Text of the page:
Uncategorized Protected: The downpoints of being a woman 20 October 2002

This content is password protected. To view it please enter your password below:

12 Comments

  • Anonymous posted on October 20, 2002 at 4:29 am

    Ummmm….. I wonder what the stats would look like if this was done in Malaysian/Aisan settings? Worse? I’d think so. At least none of it says 0% :0.
    Shree

    Reply
  • Anonymous posted on October 20, 2002 at 8:27 am

    Hi Beverly, it’s Jo-lynn from MUA. If you’re interested in women & economics, you should check out some of the writings by Charlotte Perskins Gilman. She was the first feminist sociologist and looked at why women at economically subservient to men.

    On a whole other note, did you receive the looong overdue pckg? God, I don’t even remember when I sent the candies off now….! Let me know, I just hope they didn’t get lost in the mail.

    TTFN 😀

    Reply
    • beverly posted on October 21, 2002 at 1:43 am

      I never really was interested in women issues and stuff.. but I was researching something for a Uni assignment and came across the Australia statistics page and saw that – and it surprised me!

      Anyyways, I haven’t received the chocs yet, bleah 🙁 But since they were sent surfacemail, it’ll probably take awhile.. I had a package arrive via surface mail 2.5 months after it was sent! :T But I’ll hang in there.. thanks so much for sending ’em!

      Reply
  • Anonymous posted on October 20, 2002 at 12:13 pm

    Women careers

    A lot of times, I think the way women/men view careers has a lot to do with their childhood experiences and media expectations. While the idea of playing with dolls and house are instilled in little girls, boys are encouraged to play with cars and things they can take apart and explore. Even in media, it’s very rare you’ll see a girl who is a mechanical engineer or a computer scientist. People like to follow what society expects of them. It’s quite sad. :O(

    -Viv
    http://imagine.maybetomorrow.org

    Reply
  • Anonymous posted on October 20, 2002 at 4:29 am

    Ummmm….. I wonder what the stats would look like if this was done in Malaysian/Aisan settings? Worse? I’d think so. At least none of it says 0% :0.
    Shree

    Reply
  • Anonymous posted on October 20, 2002 at 8:27 am

    Hi Beverly, it’s Jo-lynn from MUA. If you’re interested in women & economics, you should check out some of the writings by Charlotte Perskins Gilman. She was the first feminist sociologist and looked at why women at economically subservient to men.

    On a whole other note, did you receive the looong overdue pckg? God, I don’t even remember when I sent the candies off now….! Let me know, I just hope they didn’t get lost in the mail.

    TTFN 😀

    Reply
    • beverly posted on October 21, 2002 at 1:43 am

      I never really was interested in women issues and stuff.. but I was researching something for a Uni assignment and came across the Australia statistics page and saw that – and it surprised me!

      Anyyways, I haven’t received the chocs yet, bleah 🙁 But since they were sent surfacemail, it’ll probably take awhile.. I had a package arrive via surface mail 2.5 months after it was sent! :T But I’ll hang in there.. thanks so much for sending ’em!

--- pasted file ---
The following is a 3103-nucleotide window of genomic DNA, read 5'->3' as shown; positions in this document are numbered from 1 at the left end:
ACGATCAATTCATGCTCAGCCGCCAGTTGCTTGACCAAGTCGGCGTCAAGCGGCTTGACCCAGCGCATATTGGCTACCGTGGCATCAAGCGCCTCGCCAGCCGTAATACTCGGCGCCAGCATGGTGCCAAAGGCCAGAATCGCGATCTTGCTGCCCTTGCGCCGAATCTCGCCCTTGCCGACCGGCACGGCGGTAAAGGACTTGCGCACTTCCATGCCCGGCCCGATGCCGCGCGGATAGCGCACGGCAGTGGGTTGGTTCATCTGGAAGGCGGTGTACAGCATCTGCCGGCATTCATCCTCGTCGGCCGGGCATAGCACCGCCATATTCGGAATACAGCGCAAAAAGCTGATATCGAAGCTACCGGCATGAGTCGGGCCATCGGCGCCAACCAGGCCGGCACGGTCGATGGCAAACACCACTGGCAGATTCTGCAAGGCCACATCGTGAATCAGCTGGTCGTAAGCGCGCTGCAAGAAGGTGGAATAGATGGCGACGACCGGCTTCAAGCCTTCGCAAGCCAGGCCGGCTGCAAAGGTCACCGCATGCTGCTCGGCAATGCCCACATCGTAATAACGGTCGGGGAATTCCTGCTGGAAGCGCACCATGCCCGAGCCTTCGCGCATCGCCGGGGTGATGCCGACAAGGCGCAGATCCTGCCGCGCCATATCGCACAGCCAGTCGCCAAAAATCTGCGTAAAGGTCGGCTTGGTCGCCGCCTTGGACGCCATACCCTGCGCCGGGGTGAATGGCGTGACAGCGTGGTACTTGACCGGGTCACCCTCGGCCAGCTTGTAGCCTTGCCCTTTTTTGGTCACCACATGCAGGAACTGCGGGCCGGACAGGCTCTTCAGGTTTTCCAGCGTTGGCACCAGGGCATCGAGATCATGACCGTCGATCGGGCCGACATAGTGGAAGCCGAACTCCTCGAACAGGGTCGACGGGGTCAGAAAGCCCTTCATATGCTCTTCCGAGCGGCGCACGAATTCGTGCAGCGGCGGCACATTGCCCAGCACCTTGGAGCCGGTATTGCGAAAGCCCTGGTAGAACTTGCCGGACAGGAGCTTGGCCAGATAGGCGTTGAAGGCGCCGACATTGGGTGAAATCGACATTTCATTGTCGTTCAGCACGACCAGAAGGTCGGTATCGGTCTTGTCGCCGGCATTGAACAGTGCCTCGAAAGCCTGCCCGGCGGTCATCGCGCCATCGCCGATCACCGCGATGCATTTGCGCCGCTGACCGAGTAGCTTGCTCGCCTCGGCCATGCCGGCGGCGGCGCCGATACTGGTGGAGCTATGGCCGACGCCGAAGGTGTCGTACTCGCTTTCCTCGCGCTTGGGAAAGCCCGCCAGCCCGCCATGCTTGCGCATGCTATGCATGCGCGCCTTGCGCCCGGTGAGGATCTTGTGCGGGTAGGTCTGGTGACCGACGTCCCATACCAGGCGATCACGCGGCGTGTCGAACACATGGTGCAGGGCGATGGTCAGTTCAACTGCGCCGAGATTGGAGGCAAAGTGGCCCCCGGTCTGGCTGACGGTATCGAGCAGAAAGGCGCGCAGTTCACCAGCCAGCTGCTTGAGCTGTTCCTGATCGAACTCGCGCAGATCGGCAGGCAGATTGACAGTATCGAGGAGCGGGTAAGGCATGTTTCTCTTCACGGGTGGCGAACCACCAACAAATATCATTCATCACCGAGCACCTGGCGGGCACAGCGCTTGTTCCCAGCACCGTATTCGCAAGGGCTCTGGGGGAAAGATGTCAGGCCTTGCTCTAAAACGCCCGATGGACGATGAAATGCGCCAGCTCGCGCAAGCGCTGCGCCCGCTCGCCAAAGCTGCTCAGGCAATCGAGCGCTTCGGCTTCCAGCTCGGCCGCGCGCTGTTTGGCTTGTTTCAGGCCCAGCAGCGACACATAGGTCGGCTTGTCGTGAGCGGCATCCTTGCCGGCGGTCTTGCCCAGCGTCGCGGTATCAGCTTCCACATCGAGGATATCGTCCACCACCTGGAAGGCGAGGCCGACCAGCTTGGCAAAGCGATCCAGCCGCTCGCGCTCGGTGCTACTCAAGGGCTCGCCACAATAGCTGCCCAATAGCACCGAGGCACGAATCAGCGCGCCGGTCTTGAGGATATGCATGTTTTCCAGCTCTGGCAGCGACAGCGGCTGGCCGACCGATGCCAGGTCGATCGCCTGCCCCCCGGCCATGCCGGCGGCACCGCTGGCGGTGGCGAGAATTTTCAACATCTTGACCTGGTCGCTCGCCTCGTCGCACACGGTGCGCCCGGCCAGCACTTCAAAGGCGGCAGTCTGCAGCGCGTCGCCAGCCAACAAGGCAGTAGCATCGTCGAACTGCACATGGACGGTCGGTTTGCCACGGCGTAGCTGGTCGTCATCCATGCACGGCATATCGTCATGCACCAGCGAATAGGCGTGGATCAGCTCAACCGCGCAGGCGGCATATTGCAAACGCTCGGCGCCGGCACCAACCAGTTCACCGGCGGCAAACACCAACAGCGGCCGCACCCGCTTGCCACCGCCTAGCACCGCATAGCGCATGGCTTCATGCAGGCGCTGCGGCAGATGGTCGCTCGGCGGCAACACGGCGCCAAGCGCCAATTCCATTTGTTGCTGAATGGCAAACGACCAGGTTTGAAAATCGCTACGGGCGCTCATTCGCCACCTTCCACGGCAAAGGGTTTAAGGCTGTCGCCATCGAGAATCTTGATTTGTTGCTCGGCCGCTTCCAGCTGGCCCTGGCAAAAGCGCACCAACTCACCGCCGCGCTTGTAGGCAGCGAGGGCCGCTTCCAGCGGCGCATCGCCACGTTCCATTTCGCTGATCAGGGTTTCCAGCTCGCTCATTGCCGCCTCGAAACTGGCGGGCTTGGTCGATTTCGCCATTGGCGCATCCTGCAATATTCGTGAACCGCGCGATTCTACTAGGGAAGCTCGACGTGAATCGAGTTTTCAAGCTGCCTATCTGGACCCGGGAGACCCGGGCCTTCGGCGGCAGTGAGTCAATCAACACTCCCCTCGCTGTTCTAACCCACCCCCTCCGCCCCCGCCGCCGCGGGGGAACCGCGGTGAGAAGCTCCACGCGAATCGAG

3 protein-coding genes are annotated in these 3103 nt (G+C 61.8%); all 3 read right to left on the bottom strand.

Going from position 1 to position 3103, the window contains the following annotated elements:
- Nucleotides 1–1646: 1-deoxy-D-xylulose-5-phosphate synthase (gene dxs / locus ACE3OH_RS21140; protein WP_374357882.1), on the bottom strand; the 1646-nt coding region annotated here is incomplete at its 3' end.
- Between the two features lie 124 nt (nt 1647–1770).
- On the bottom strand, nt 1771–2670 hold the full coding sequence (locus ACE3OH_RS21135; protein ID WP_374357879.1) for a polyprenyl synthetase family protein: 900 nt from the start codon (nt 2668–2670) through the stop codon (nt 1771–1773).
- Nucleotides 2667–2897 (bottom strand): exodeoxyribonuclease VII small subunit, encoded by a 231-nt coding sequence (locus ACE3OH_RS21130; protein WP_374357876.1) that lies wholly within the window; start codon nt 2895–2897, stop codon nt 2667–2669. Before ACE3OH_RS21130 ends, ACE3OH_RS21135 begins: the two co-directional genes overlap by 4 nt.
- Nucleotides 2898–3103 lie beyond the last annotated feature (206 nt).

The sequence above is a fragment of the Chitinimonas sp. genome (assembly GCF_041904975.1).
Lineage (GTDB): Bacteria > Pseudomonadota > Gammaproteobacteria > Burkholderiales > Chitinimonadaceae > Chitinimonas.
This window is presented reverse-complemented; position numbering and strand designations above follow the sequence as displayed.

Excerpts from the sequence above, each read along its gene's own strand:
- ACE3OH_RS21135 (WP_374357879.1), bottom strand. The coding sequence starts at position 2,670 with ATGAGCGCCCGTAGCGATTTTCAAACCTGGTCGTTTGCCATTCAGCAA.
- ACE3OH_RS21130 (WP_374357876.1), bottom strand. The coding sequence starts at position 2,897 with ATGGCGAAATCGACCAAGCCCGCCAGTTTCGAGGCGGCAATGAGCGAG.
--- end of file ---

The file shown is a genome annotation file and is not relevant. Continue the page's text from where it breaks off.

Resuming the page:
Reply
  • Anonymous posted on October 20, 2002 at 12:13 pm

    Women careers

    A lot of times, I think the way women/men view careers has a lot to do with their childhood experiences and media expectations. While the idea of playing with dolls and house are instilled in little girls, boys are encouraged to play with cars and things they can take apart and explore. Even in media, it’s very rare you’ll see a girl who is a mechanical engineer or a computer scientist. People like to follow what society expects of them. It’s quite sad. :O(

    -Viv
    http://imagine.maybetomorrow.org

    Reply
  • Anonymous posted on October 21, 2002 at 11:54 am

    Career Women

    I agree with Viv. It’s rare you see a woman portrayed as an engineer or the head of a Fortune 500 company on t.v. Without someone to look up to, how can we teach our young girls that it is possible to break that glass ceiling? Just my opinion though.

    Reply
  • Anonymous posted on October 21, 2002 at 11:54 am

    Career Women

    I agree with Viv. It’s rare you see a woman portrayed as an engineer or the head of a Fortune 500 company on t.v. Without someone to look up to, how can we teach our young girls that it is possible to break that glass ceiling? Just my opinion though.

    Reply
  • Anonymous posted on October 23, 2002 at 3:52 am

    It is also for this reason that Asian Females end up marrying White men too, esp in Western countries.

    Asian women rise through the ranks faster than men do (White men choose those who are promoted…) It is easy to find examples of White men who have married Asian Women…Women usually want someone of at least equal standing….and only White men fill that criteria….

    For those who know New South Wales…Irene Moss and The Head of Macquarie bank is an Example. ….Rupert Murdoch and Wendi Deng for those overseas….

    Quite unfair, but what can you do?

    Reply
  • Anonymous posted on October 23, 2002 at 3:52 am

    It is also for this reason that Asian Females end up marrying White men too, esp in Western countries.

    Asian women rise through the ranks faster than men do (White men choose those who are promoted…) It is easy to find examples of White men who have married Asian Women…Women usually want someone of at least equal standing….and only White men fill that criteria….

    For those who know New South Wales…Irene Moss and The Head of Macquarie bank is an Example. ….Rupert Murdoch and Wendi Deng for those overseas….

    Quite unfair, but what can you do?

    Reply
  • Leave a Reply